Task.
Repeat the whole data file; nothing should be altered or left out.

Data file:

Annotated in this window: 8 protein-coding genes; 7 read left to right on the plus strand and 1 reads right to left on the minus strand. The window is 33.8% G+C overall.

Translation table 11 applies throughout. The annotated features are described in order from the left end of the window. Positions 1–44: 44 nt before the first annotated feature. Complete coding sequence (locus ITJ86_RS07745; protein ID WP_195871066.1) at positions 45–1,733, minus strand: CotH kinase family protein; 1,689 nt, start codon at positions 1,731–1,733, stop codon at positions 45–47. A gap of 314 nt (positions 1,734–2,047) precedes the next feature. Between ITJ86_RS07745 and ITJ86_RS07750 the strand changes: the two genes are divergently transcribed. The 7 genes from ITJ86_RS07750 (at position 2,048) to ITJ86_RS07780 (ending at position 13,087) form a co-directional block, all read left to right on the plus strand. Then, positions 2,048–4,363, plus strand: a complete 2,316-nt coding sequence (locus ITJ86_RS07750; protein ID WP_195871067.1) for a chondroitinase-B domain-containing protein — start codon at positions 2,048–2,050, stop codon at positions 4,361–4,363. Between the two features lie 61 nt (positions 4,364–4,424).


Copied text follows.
Annotated in this window: 8 protein-coding genes; 7 read left to right on the plus strand and 1 reads right to left on the minus strand. The window is 33.8% G+C overall.

Translation table 11 applies throughout. The annotated features are described in order from the left end of the window. Positions 1–44: 44 nt before the first annotated feature. Complete coding sequence (locus ITJ86_RS07745; protein ID WP_195871066.1) at positions 45–1,733, minus strand: CotH kinase family protein; 1,689 nt, start codon at positions 1,731–1,733, stop codon at positions 45–47. A gap of 314 nt (positions 1,734–2,047) precedes the next feature. Between ITJ86_RS07745 and ITJ86_RS07750 the strand changes: the two genes are divergently transcribed. The 7 genes from ITJ86_RS07750 (at position 2,048) to ITJ86_RS07780 (ending at position 13,087) form a co-directional block, all read left to right on the plus strand. Then, positions 2,048–4,363, plus strand: a complete 2,316-nt coding sequence (locus ITJ86_RS07750; protein ID WP_195871067.1) for a chondroitinase-B domain-containing protein — start codon at positions 2,048–2,050, stop codon at positions 4,361–4,363. Between the two features lie 61 nt (positions 4,364–4,424).